Namibia gets N$1.5 billion AfDB loan …as planned use is questioned

Andrew Kathindi

Africa Development Bank (AfDB) has approved a USD100.27 million (N$1.5 billion) to the Namibian government to address the impacts of the COVID-19 pandemic and help maintain Government’s welfare programmes.

The approval of the loan to be repaid over 15 years on Wednesday 17 March 2021, follows a government request which was made in June last year. “As the country prepares for the post-pandemic era, the Government is pursuing reforms in a wide range of areas. The proposed Governance and Economic Recovery Support Programme (GERSP) operation is designed to support the Government’s response and help to achieve inclusive post-pandemic economic recovery through improved governance and real sector reforms,” said Finance Ministry spokesperson, Tonateni Shidhudhu.

According to Shidhudhu, the loan will help create fiscal space to finance critical development spending, implement reforms that will help to maintain macroeconomic stability, transform key sectors such as agriculture and industry, and improve economic and social inclusion.

“The approval of the fund comes at an opportune time as we start the process of building back the economy and implementing the Harambee Prosperity Plan 2 (HHP2) with the view of achieving sustainable and inclusive transformation,” said Finance Minister, Iipumbu Shiimi.

The three main areas of focus for the loan will be Fiscal Sustainability, Private sector-led Agriculture and Industrial Sector Transformation, and Economic and Social Inclusion.

Economist, Robert McGregor, although welcoming the loan, was however critical of the broad terms used for the focus of the loan such as “Fiscal Sustainability, Private sector-led Agriculture”, stating that it does not paint a picture of where the money is actually going.

“It’s nice sounding terms but there’s nothing specific in that. If it’s money for example for an agricultural project, it can’t be used to pay salaries, or bail out state-owned enterprises.”

He said loan serves as a good purpose to fund the deficit.

“It’s money that Government doesn’t need to raise from the domestic capital market, so it’s N$1.5 billion less that Government needs to raise from such as pension funds.”

McGregor said that it plays a big role in alleviating domestic borrowing requirement, that is already ballooning.

“The advantage in borrowing now in foreign currency is it means there’s an inflow in hard currency reserves.”

He further argued that the 15 years stipulated as the repayment period was good for the country.

“Fifteen years is good because 2/3s of Namibia’s debt is maturing over the next six years, so having a longer repayment period is beneficial because it means we don’t as much debt maturing in the next couple of years.”

This comes, however, as public debt is projected to rise to N$140.8 billion or 76.2 percent of the GDP in 2021/2022, which is nearly, N$127 billion increase since 2011.

According to Deloitte, in 2011 at just 16 percent of GDP, Namibia had one of the lowest debt-to-GDP ratios in the world.

Popular Democratic Movement (PDM) parliamentarian, Nico Smit, was however critical of the loan, arguing that Government has already allocated more than enough resources towards efforts against the pandemic.

The Government allocated N$8.1 billion to fight COVID-19 of which N$5.9 billion was in direct support to businesses, a stimulus package and cash flows acceleration payments for services rendered to Government, while N$2.3 billion relating to off-balance sheet Government liabilities.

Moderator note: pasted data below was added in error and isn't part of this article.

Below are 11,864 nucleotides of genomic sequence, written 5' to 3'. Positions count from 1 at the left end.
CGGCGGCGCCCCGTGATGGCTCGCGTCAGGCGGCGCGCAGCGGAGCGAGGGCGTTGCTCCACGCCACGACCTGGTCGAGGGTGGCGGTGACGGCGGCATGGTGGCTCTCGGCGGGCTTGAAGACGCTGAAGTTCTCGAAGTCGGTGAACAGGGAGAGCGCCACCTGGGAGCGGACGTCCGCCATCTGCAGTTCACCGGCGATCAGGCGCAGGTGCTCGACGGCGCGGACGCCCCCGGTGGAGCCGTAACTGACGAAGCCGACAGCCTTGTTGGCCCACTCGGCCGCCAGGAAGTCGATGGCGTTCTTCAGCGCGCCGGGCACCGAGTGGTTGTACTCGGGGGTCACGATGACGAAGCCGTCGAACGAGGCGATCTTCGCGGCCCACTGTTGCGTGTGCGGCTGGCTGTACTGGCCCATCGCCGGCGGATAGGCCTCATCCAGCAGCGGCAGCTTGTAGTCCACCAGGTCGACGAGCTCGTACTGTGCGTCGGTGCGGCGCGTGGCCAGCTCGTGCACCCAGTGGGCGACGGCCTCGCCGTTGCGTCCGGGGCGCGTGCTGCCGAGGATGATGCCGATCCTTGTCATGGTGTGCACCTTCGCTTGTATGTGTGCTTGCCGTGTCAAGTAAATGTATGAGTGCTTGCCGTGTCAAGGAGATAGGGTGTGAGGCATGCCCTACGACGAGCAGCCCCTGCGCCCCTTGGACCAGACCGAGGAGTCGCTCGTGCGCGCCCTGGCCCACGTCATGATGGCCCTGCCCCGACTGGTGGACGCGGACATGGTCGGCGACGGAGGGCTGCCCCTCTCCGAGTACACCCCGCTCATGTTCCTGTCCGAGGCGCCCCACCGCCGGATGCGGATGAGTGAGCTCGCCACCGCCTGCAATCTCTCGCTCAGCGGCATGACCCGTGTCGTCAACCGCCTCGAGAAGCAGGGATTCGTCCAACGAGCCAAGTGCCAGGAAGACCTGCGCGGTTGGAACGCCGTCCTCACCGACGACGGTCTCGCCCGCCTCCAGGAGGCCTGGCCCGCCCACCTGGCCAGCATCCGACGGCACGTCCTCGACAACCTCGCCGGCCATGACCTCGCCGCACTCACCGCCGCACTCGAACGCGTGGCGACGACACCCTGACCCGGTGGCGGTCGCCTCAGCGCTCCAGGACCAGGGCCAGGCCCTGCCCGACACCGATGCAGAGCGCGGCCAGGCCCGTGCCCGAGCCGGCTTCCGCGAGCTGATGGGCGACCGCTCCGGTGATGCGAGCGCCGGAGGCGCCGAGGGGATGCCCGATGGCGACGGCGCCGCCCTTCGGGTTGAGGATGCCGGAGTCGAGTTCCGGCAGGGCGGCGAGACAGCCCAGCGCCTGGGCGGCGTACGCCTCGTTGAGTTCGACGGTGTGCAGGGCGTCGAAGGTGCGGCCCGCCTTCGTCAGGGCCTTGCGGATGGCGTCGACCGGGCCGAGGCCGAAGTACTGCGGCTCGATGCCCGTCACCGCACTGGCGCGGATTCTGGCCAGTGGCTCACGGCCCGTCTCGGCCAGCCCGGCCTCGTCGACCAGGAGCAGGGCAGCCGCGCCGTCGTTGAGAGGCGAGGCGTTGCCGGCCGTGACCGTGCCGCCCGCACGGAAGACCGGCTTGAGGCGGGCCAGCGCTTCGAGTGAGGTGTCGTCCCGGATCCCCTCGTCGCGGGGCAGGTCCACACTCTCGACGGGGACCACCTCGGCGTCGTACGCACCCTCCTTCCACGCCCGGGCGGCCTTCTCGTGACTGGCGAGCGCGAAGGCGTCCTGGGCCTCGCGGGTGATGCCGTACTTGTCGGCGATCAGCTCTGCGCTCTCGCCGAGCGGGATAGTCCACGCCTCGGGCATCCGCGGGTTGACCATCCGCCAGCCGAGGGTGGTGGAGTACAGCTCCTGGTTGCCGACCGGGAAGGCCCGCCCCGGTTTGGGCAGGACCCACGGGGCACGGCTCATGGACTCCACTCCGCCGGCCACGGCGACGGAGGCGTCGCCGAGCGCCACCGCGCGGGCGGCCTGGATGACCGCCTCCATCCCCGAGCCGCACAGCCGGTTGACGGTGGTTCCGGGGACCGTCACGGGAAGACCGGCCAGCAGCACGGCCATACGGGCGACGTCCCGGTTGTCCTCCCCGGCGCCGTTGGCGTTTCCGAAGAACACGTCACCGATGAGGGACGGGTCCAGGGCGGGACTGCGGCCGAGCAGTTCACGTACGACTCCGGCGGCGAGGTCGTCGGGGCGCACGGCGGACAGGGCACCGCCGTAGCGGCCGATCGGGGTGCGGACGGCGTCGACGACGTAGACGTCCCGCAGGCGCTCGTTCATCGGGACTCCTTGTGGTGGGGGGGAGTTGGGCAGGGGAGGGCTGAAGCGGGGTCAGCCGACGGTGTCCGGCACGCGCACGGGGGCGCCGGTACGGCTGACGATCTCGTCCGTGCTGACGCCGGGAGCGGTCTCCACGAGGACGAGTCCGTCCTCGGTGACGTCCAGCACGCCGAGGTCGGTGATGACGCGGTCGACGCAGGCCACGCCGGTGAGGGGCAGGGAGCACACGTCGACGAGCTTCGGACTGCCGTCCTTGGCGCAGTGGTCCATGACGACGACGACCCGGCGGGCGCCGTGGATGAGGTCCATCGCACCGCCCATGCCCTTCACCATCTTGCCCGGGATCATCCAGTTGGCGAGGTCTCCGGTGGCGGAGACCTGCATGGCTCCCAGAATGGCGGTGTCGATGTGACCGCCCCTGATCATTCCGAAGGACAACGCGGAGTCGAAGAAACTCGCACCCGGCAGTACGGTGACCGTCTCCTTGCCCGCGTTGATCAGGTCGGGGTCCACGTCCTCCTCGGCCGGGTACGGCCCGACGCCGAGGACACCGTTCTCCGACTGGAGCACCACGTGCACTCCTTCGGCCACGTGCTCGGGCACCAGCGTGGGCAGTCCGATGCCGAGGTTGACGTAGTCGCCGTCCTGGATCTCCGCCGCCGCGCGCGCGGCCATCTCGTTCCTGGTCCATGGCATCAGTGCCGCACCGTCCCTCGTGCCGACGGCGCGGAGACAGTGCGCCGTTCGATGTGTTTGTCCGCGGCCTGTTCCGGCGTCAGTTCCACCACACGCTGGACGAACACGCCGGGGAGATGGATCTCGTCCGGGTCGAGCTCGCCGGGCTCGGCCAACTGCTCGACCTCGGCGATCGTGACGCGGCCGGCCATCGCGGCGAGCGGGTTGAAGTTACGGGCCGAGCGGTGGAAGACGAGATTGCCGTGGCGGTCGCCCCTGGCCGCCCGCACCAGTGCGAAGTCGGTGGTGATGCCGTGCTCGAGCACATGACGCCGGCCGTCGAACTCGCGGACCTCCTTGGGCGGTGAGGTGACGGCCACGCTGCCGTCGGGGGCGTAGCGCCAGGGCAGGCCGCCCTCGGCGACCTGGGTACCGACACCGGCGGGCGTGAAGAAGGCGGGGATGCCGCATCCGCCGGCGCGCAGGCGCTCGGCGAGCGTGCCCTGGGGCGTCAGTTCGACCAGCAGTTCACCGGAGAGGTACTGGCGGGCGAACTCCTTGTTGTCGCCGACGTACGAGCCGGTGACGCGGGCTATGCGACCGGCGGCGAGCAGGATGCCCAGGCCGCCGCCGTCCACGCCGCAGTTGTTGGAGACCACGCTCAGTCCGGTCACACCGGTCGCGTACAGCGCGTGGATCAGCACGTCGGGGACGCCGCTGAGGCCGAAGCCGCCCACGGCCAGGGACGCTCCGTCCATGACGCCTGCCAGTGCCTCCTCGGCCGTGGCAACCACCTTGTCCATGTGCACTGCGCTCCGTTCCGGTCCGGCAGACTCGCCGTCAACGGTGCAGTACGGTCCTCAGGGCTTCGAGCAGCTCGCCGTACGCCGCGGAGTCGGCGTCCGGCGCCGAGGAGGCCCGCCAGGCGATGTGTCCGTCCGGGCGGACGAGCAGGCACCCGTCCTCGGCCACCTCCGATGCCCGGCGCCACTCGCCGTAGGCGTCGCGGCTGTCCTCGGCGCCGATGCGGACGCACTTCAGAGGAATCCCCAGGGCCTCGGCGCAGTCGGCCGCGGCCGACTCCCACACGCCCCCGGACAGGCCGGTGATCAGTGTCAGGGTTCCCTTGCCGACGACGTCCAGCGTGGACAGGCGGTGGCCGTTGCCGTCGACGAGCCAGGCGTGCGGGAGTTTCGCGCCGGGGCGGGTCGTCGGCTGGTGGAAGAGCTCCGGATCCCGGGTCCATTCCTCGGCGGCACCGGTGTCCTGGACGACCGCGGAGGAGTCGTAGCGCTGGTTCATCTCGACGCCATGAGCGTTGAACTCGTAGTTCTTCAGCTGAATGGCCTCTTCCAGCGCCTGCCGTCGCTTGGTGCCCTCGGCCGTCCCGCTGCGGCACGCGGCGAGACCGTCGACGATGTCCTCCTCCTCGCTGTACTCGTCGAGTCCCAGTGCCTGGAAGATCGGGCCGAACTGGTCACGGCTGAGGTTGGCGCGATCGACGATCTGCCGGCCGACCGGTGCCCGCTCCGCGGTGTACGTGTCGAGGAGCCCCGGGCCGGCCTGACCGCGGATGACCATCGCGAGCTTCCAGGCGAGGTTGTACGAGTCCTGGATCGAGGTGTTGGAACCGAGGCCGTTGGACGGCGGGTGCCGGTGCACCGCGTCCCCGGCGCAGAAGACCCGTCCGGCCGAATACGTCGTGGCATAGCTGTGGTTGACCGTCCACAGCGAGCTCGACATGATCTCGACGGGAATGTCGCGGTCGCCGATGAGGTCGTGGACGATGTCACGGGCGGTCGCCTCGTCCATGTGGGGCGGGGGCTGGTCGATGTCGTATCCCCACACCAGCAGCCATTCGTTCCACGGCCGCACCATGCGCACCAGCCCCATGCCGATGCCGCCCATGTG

“If you take that amount and add it to our gross debt, it is just amazing. Now I see this money is meant for COVID-19 and I ask, how much money does the Government want to spend on COVID-19? Government received about N$1 billion in donations. This takes it to N$9.1 billion. We are still waiting to hear what did they do with that money? Can Namibians see what Government has done with that money?”

Finance Minister Shiimi announced a N$750 stimulus which costed Government N$562 million.

“They haven’t touched N$8.1 billion thus far, all the things they have done has come from donations. Now they ask another N$1.5 billion to fight COVID-19? The vaccines we have received have been donations. They are just running up our debt by the day. We are very much concerned with what the government is doing,” said Nico Smit.

Economist Mally Likukela agreed with Smit’s statements arguing that the government was over borrowing.

“While we are increasing our debt, we don’t seem to have any plan in place on how we’re going to manage all these debts. As it is, we are way above the international standards and the fiscal ceiling we set for ourselves. There is no justification why we have to continue accumulating debts.”

According to the economist, there is a lot of mismanagement and unaccountability in the financial dealings of Government.

“It is no longer sustainable and it is putting the future of tax payers at jeopardy. I am totally not comfortable with increasing debt to fight the pandemic. The pandemic is a short-term shock and we are taking long term decisions to address it. There’s an imbalance.”

“We’ll be sitting with this debt for 15 years long after COVID-19 is gone. We should give a chance to the stimulus that we had last year to take effect instead of just waiting to accumulate more debt.”

Likukela further argued that the loan will not have a positive impact on the economy and will only have a smoothening effect which will fizzle out.

“If this money was going for capital projects, which we know is the cornerstone of growth, I would understand. All the debts that have been acquired to fight COVID-19 will not have a long -term impact on the economy. Even this particular one will not have any impact on the economy, which is why I am very concerned at the speed which we are accumulating debt.”

Related Posts